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Review by John Miller - April 17, 2013

An elegant but sober front disc cover here gives little indication of the delights within. My first encounter with Tognetti and his Australian Chamber Orchestra was with his Bach Keyboard Concertos, soloist Angela Hewitt - impressive and notable. Now the ACO and Tognetti present two seminal products of Mendelssohn's astonishing youth.The Double Concerto (violin and piano soloists with a string orchestra) is sometimes paired on disc with the later and universally known Violin Concerto in E minor. Here, however, it rests very comfortably with the Octet for Strings, another early work. This is not an entirely novel pairing, although not common, since the combination of an orchestral work with a chamber work is off-putting for some collectors. In the present case,however, I was certainly left feeling that the pairing has a musical unity which is most appealing.

Composed in 1823, which Mendelssohn was only 14 years old (!), the Double Concerto in D minor (MWV R O 4) was the second concerto written by the young tyro. Horst Scholz's illuminating booklet notes suggest that its antecedents were Bachian, whereas to my ears it is more Beethoven's influences that gave Mendelssohn his models for formal structure and thematic elements (Beethoven and Schubert still had a few years to live at the time of the Double Concerto's birth). Whatever the influences, the voice is firmly that of Mendelssohn's ego even at this stage in his career. Both organization and melodic content are firmly under the teenager composer's control, and he presents the music with inventiveness that has the listener constantly being surprised and delighted. And that, after all, is what the neuroscientists tell us is found most attractive by our brains.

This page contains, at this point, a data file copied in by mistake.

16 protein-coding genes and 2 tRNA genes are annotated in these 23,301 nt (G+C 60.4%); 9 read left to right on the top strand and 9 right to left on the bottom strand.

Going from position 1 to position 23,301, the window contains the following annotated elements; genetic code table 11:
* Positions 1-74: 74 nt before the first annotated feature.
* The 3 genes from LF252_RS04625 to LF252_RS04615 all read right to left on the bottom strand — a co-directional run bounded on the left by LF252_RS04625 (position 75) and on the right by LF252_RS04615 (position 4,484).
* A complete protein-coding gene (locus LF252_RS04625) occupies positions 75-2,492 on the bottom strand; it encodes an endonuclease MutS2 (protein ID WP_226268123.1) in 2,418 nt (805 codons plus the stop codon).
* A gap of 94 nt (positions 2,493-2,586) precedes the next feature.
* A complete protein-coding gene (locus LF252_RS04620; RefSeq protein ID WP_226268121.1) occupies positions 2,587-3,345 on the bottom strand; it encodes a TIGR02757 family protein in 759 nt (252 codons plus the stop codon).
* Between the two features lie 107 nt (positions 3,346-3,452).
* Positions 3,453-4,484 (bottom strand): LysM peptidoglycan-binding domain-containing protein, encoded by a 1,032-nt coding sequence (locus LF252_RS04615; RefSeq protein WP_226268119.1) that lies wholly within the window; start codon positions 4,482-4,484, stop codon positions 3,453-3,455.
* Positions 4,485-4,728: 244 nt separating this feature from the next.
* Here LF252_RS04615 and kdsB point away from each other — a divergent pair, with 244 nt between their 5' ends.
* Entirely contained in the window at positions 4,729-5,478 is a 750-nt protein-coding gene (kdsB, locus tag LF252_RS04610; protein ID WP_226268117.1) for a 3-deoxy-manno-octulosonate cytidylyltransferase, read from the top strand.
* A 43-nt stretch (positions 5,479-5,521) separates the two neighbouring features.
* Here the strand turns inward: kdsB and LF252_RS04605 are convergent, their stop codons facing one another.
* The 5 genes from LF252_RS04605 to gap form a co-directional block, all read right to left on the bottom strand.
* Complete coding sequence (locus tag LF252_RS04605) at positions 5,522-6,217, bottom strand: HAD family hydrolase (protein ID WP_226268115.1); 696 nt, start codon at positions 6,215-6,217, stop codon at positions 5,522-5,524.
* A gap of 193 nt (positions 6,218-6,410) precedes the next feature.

Polina Leschenko (piano) and Richard Tognetti (violin) thankfully do not overcook the banquet on offer. Rather they are mindful of the concerto's Classical origins and context in the era of the pioneering early Romantics, so the performances of soloists and string orchestra are nicely scaled to suit, Tognetti also being discreet with his vibrato. Leschenko's charger being a Steinway D full concert grand, capable of drowning both violin and orchestra, is always performed with transparent textures, elegance of articulation. She also has a gently coy degree of reticence, which is quite endearing and doesn't limit her virtuosity or commitment in fortissimo tuttis. The orchestral strings are also fully committed; when they really "dig in", the sound of bow resin on strings is palpable, thanks to the BIS engineer's skillful balance.